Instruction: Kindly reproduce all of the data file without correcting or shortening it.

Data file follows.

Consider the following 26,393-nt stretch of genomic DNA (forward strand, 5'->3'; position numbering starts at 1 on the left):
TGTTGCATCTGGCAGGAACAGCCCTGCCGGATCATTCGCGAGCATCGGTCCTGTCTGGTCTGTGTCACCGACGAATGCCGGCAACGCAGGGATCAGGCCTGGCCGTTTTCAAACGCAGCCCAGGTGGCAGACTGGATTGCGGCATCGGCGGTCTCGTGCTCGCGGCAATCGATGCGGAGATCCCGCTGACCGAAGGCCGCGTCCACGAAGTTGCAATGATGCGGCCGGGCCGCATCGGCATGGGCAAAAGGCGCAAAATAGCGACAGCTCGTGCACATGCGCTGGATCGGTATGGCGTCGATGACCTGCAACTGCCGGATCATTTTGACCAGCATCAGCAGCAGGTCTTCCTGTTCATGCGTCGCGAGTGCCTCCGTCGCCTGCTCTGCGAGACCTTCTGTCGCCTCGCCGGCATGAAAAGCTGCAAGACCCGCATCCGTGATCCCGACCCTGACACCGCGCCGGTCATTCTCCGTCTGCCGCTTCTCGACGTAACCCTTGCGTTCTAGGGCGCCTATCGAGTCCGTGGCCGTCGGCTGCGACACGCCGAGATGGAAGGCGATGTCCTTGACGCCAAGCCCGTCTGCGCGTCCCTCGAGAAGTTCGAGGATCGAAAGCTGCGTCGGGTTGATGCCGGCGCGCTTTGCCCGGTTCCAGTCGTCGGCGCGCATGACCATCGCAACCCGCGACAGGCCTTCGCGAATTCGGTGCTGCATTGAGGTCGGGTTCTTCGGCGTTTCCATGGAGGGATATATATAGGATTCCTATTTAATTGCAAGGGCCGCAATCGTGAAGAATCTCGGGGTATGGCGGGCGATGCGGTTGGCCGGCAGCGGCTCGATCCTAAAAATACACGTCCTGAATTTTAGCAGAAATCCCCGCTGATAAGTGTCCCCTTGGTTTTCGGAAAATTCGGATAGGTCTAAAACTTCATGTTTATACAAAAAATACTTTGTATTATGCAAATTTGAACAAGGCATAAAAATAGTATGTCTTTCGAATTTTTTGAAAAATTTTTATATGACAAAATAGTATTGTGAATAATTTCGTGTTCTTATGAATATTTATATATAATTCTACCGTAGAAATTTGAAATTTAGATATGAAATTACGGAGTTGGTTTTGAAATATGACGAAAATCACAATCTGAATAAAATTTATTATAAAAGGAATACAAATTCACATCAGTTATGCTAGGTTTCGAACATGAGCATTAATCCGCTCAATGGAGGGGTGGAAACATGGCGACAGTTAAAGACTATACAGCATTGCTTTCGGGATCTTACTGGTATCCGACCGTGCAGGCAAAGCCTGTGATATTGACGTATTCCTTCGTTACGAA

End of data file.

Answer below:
Consider the following 26,393-nt stretch of genomic DNA (forward strand, 5'->3'; position numbering starts at 1 on the left):
TGTTGCATCTGGCAGGAACAGCCCTGCCGGATCATTCGCGAGCATCGGTCCTGTCTGGTCTGTGTCACCGACGAATGCCGGCAACGCAGGGATCAGGCCTGGCCGTTTTCAAACGCAGCCCAGGTGGCAGACTGGATTGCGGCATCGGCGGTCTCGTGCTCGCGGCAATCGATGCGGAGATCCCGCTGACCGAAGGCCGCGTCCACGAAGTTGCAATGATGCGGCCGGGCCGCATCGGCATGGGCAAAAGGCGCAAAATAGCGACAGCTCGTGCACATGCGCTGGATCGGTATGGCGTCGATGACCTGCAACTGCCGGATCATTTTGACCAGCATCAGCAGCAGGTCTTCCTGTTCATGCGTCGCGAGTGCCTCCGTCGCCTGCTCTGCGAGACCTTCTGTCGCCTCGCCGGCATGAAAAGCTGCAAGACCCGCATCCGTGATCCCGACCCTGACACCGCGCCGGTCATTCTCCGTCTGCCGCTTCTCGACGTAACCCTTGCGTTCTAGGGCGCCTATCGAGTCCGTGGCCGTCGGCTGCGACACGCCGAGATGGAAGGCGATGTCCTTGACGCCAAGCCCGTCTGCGCGTCCCTCGAGAAGTTCGAGGATCGAAAGCTGCGTCGGGTTGATGCCGGCGCGCTTTGCCCGGTTCCAGTCGTCGGCGCGCATGACCATCGCAACCCGCGACAGGCCTTCGCGAATTCGGTGCTGCATTGAGGTCGGGTTCTTCGGCGTTTCCATGGAGGGATATATATAGGATTCCTATTTAATTGCAAGGGCCGCAATCGTGAAGAATCTCGGGGTATGGCGGGCGATGCGGTTGGCCGGCAGCGGCTCGATCCTAAAAATACACGTCCTGAATTTTAGCAGAAATCCCCGCTGATAAGTGTCCCCTTGGTTTTCGGAAAATTCGGATAGGTCTAAAACTTCATGTTTATACAAAAAATACTTTGTATTATGCAAATTTGAACAAGGCATAAAAATAGTATGTCTTTCGAATTTTTTGAAAAATTTTTATATGACAAAATAGTATTGTGAATAATTTCGTGTTCTTATGAATATTTATATATAATTCTACCGTAGAAATTTGAAATTTAGATATGAAATTACGGAGTTGGTTTTGAAATATGACGAAAATCACAATCTGAATAAAATTTATTATAAAAGGAATACAAATTCACATCAGTTATGCTAGGTTTCGAACATGAGCATTAATCCGCTCAATGGAGGGGTGGAAACATGGCGACAGTTAAAGACTATACAGCATTGCTTTCGGGATCTTACTGGTATCCGACCGTGCAGGCAAAGCCTGTGATATTGACGTATTCCTTCGTTACGAA